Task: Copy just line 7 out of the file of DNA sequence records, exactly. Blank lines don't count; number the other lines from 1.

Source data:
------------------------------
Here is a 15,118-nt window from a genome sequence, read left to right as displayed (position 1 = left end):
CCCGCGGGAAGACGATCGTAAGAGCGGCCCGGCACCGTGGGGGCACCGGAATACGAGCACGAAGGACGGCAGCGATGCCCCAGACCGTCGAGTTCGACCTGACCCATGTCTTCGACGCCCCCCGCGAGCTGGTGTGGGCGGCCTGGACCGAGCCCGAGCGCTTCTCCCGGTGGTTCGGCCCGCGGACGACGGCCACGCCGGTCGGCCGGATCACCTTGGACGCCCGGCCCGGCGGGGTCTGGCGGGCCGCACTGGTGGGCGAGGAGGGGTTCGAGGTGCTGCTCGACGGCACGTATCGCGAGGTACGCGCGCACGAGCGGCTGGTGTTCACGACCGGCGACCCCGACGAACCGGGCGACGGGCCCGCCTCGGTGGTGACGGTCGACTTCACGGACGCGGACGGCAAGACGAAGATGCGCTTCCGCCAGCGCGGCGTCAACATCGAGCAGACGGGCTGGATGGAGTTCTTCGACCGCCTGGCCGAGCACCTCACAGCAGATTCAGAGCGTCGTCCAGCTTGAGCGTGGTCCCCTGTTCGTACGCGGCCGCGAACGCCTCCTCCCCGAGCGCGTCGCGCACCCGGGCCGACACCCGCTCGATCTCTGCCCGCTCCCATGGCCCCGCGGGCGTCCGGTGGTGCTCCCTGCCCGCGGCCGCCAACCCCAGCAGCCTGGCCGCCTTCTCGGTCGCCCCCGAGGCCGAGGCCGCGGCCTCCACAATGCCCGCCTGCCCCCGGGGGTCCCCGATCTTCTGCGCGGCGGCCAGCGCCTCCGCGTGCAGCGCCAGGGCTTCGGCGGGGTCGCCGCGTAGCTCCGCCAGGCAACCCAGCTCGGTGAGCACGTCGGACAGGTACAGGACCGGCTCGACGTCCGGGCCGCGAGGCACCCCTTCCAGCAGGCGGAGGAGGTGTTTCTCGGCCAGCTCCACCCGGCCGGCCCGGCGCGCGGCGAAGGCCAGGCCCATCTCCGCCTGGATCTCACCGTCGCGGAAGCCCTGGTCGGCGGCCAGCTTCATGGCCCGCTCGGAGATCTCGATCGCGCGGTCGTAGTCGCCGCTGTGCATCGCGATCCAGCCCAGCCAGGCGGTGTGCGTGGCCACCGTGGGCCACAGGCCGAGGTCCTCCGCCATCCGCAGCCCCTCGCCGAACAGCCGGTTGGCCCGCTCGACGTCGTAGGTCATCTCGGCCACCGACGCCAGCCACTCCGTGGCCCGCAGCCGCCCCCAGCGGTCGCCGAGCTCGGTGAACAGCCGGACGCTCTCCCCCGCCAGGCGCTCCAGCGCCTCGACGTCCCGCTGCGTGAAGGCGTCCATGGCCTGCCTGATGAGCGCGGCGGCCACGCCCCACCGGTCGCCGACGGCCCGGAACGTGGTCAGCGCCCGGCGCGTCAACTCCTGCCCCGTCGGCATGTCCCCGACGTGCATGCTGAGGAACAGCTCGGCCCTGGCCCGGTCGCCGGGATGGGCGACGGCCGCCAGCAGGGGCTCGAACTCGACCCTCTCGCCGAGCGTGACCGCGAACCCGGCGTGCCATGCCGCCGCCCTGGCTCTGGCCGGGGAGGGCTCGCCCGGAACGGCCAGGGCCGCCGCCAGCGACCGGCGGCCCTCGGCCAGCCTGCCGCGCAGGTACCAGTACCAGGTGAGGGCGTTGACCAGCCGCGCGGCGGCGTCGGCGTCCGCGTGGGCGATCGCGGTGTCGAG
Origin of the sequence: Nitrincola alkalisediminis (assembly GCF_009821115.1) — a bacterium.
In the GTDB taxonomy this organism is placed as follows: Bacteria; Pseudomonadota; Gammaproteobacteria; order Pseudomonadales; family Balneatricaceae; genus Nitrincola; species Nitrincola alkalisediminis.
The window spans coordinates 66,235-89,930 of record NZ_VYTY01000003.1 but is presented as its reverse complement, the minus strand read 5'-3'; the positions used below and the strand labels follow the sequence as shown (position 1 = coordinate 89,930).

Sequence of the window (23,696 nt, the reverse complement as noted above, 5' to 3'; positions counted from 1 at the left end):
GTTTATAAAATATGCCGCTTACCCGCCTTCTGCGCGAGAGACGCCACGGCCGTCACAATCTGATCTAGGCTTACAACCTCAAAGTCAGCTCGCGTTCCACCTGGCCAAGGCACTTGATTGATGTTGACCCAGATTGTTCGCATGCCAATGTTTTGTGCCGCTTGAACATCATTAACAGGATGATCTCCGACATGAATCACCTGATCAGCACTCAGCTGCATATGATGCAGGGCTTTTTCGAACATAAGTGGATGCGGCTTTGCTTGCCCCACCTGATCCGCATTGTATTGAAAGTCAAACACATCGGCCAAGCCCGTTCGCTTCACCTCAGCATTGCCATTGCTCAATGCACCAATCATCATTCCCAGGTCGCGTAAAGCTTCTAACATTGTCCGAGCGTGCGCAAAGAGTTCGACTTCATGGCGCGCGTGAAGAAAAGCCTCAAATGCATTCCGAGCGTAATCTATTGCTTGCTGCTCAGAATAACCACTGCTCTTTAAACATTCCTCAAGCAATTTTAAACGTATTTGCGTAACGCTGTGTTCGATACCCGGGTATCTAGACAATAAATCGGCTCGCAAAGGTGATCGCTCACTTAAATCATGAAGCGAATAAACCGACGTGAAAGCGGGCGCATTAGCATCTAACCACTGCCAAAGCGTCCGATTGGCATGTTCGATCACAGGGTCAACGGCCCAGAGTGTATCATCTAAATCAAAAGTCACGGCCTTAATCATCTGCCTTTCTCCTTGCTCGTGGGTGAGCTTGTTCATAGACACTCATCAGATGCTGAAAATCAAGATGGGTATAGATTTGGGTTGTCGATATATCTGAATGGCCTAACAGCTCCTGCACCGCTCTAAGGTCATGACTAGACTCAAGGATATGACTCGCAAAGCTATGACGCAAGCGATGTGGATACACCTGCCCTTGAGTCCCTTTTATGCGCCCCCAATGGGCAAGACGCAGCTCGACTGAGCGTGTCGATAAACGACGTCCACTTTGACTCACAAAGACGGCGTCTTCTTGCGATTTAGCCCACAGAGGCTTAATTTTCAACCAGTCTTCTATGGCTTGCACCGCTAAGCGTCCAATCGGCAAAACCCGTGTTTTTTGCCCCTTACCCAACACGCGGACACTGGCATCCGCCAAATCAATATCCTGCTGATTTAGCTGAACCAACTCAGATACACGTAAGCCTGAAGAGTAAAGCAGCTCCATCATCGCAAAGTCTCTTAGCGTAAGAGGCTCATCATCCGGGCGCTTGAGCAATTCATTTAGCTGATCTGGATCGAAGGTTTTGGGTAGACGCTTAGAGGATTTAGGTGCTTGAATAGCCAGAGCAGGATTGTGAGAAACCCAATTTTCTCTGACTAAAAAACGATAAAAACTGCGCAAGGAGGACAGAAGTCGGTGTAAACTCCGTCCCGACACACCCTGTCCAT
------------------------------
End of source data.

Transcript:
GTTTATAAAATATGCCGCTTACCCGCCTTCTGCGCGAGAGACGCCACGGCCGTCACAATCTGATCTAGGCTTACAACCTCAAAGTCAGCTCGCGTTCCACCTGGCCAAGGCACTTGATTGATGTTGACCCAGATTGTTCGCATGCCAATGTTTTGTGCCGCTTGAACATCATTAACAGGATGATCTCCGACATGAATCACCTGATCAGCACTCAGCTGCATATGATGCAGGGCTTTTTCGAACATAAGTGGATGCGGCTTTGCTTGCCCCACCTGATCCGCATTGTATTGAAAGTCAAACACATCGGCCAAGCCCGTTCGCTTCACCTCAGCATTGCCATTGCTCAATGCACCAATCATCATTCCCAGGTCGCGTAAAGCTTCTAACATTGTCCGAGCGTGCGCAAAGAGTTCGACTTCATGGCGCGCGTGAAGAAAAGCCTCAAATGCATTCCGAGCGTAATCTATTGCTTGCTGCTCAGAATAACCACTGCTCTTTAAACATTCCTCAAGCAATTTTAAACGTATTTGCGTAACGCTGTGTTCGATACCCGGGTATCTAGACAATAAATCGGCTCGCAAAGGTGATCGCTCACTTAAATCATGAAGCGAATAAACCGACGTGAAAGCGGGCGCATTAGCATCTAACCACTGCCAAAGCGTCCGATTGGCATGTTCGATCACAGGGTCAACGGCCCAGAGTGTATCATCTAAATCAAAAGTCACGGCCTTAATCATCTGCCTTTCTCCTTGCTCGTGGGTGAGCTTGTTCATAGACACTCATCAGATGCTGAAAATCAAGATGGGTATAGATTTGGGTTGTCGATATATCTGAATGGCCTAACAGCTCCTGCACCGCTCTAAGGTCATGACTAGACTCAAGGATATGACTCGCAAAGCTATGACGCAAGCGATGTGGATACACCTGCCCTTGAGTCCCTTTTATGCGCCCCCAATGGGCAAGACGCAGCTCGACTGAGCGTGTCGATAAACGACGTCCACTTTGACTCACAAAGACGGCGTCTTCTTGCGATTTAGCCCACAGAGGCTTAATTTTCAACCAGTCTTCTATGGCTTGCACCGCTAAGCGTCCAATCGGCAAAACCCGTGTTTTTTGCCCCTTACCCAACACGCGGACACTGGCATCCGCCAAATCAATATCCTGCTGATTTAGCTGAACCAACTCAGATACACGTAAGCCTGAAGAGTAAAGCAGCTCCATCATCGCAAAGTCTCTTAGCGTAAGAGGCTCATCATCCGGGCGCTTGAGCAATTCATTTAGCTGATCTGGATCGAAGGTTTTGGGTAGACGCTTAGAGGATTTAGGTGCTTGAATAGCCAGAGCAGGATTGTGAGAAACCCAATTTTCTCTGACTAAAAAACGATAAAAACTGCGCAAGGAGGACAGAAGTCGGTGTAAACTCCGTCCCGACACACCCTGTCCAT